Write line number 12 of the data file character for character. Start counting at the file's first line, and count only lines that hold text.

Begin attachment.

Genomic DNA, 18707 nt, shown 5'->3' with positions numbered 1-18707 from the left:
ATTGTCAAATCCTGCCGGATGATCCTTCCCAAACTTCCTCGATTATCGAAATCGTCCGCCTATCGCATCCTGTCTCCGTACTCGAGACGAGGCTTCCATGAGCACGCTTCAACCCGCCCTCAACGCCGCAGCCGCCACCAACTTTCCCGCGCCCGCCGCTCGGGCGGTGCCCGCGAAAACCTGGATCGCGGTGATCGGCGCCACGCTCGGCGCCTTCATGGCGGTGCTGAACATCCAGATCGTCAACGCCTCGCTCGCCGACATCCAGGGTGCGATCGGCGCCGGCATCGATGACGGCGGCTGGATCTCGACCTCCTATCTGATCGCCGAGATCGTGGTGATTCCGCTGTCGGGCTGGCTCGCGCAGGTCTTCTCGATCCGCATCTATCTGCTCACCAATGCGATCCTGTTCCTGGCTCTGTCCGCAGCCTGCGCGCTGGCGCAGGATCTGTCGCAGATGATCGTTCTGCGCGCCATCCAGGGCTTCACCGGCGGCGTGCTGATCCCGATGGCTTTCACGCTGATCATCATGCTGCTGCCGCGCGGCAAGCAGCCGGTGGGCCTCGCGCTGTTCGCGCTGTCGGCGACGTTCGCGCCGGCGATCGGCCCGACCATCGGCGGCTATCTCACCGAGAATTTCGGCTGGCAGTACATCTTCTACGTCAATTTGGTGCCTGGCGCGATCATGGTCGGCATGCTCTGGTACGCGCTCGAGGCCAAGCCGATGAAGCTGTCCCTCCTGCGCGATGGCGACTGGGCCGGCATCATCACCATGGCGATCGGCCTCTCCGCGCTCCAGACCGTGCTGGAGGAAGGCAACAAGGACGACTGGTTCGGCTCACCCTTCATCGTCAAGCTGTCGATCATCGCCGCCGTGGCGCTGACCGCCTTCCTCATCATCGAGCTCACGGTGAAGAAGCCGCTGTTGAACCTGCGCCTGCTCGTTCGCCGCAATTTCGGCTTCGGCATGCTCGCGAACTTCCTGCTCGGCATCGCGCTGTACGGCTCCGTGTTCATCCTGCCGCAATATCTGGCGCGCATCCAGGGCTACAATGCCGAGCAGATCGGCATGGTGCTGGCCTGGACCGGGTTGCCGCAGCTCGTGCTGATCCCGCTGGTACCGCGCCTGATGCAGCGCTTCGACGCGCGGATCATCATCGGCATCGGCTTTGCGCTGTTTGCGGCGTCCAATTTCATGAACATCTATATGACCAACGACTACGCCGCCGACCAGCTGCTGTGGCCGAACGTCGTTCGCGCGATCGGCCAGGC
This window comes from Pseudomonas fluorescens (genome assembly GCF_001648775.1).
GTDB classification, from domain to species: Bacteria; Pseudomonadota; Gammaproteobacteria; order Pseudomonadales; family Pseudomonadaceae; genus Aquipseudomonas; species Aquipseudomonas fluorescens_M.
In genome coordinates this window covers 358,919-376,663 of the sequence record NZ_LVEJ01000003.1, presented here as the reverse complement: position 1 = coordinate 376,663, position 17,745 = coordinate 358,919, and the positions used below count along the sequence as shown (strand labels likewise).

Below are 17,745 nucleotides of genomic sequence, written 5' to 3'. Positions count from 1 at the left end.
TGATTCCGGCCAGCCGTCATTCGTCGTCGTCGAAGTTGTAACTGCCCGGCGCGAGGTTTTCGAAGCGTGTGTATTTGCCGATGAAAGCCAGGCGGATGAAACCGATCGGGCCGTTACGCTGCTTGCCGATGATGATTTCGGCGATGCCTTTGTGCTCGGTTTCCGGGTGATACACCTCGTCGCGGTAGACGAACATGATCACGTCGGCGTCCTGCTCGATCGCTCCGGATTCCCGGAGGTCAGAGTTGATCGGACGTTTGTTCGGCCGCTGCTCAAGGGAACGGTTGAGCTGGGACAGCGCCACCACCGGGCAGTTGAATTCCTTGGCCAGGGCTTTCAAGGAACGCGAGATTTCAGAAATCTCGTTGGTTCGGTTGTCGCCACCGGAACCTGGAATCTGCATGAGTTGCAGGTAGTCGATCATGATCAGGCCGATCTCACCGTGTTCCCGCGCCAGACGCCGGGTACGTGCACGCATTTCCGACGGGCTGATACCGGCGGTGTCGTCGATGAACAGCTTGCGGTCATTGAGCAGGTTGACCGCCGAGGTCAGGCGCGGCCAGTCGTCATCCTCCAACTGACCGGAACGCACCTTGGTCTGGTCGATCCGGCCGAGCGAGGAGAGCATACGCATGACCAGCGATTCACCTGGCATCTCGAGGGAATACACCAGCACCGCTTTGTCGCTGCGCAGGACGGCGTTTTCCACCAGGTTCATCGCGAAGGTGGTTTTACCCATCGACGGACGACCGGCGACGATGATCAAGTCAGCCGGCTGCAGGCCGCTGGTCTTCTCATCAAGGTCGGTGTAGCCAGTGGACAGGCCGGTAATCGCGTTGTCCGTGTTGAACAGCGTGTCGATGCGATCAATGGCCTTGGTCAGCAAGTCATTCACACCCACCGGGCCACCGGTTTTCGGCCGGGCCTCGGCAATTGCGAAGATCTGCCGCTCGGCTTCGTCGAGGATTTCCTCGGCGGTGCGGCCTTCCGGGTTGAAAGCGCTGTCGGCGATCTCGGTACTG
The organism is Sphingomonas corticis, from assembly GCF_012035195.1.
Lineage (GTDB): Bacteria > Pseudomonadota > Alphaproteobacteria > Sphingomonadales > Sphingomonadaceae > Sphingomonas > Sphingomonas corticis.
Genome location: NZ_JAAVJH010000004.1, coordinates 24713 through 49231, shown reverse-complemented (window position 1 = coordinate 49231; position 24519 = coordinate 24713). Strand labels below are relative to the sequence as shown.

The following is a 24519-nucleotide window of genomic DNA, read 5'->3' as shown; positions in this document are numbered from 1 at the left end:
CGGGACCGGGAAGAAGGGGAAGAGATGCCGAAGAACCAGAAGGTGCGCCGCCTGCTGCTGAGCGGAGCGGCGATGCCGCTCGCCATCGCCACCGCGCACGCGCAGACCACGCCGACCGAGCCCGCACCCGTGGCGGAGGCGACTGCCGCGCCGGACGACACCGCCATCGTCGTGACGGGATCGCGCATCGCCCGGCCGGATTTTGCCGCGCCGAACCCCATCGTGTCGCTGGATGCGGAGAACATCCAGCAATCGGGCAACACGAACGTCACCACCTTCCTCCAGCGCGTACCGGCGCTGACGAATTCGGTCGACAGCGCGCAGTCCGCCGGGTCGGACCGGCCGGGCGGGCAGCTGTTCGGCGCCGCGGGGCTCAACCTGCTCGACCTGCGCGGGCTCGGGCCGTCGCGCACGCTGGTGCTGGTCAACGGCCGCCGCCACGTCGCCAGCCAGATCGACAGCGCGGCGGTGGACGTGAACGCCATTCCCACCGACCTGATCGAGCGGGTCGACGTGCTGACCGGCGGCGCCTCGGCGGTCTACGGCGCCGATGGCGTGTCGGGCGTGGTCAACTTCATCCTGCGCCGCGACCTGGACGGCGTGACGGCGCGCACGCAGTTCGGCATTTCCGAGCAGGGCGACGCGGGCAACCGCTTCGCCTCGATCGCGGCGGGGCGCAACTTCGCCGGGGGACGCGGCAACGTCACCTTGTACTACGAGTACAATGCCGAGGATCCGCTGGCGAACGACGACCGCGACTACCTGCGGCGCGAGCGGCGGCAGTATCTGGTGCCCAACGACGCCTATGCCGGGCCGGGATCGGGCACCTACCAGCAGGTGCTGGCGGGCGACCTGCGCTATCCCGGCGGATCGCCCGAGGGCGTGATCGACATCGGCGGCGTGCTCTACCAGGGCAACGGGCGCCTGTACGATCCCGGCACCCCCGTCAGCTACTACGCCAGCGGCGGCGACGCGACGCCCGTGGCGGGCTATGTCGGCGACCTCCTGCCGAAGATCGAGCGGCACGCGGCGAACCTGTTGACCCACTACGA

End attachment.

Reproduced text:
CGGGACCGGGAAGAAGGGGAAGAGATGCCGAAGAACCAGAAGGTGCGCCGCCTGCTGCTGAGCGGAGCGGCGATGCCGCTCGCCATCGCCACCGCGCACGCGCAGACCACGCCGACCGAGCCCGCACCCGTGGCGGAGGCGACTGCCGCGCCGGACGACACCGCCATCGTCGTGACGGGATCGCGCATCGCCCGGCCGGATTTTGCCGCGCCGAACCCCATCGTGTCGCTGGATGCGGAGAACATCCAGCAATCGGGCAACACGAACGTCACCACCTTCCTCCAGCGCGTACCGGCGCTGACGAATTCGGTCGACAGCGCGCAGTCCGCCGGGTCGGACCGGCCGGGCGGGCAGCTGTTCGGCGCCGCGGGGCTCAACCTGCTCGACCTGCGCGGGCTCGGGCCGTCGCGCACGCTGGTGCTGGTCAACGGCCGCCGCCACGTCGCCAGCCAGATCGACAGCGCGGCGGTGGACGTGAACGCCATTCCCACCGACCTGATCGAGCGGGTCGACGTGCTGACCGGCGGCGCCTCGGCGGTCTACGGCGCCGATGGCGTGTCGGGCGTGGTCAACTTCATCCTGCGCCGCGACCTGGACGGCGTGACGGCGCGCACGCAGTTCGGCATTTCCGAGCAGGGCGACGCGGGCAACCGCTTCGCCTCGATCGCGGCGGGGCGCAACTTCGCCGGGGGACGCGGCAACGTCACCTTGTACTACGAGTACAATGCCGAGGATCCGCTGGCGAACGACGACCGCGACTACCTGCGGCGCGAGCGGCGGCAGTATCTGGTGCCCAACGACGCCTATGCCGGGCCGGGATCGGGCACCTACCAGCAGGTGCTGGCGGGCGACCTGCGCTATCCCGGCGGATCGCCCGAGGGCGTGATCGACATCGGCGGCGTGCTCTACCAGGGCAACGGGCGCCTGTACGATCCCGGCACCCCCGTCAGCTACTACGCCAGCGGCGGCGACGCGACGCCCGTGGCGGGCTATGTCGGCGACCTCCTGCCGAAGATCGAGCGGCACGCGGCGAACCTGTTGACCCACTACGA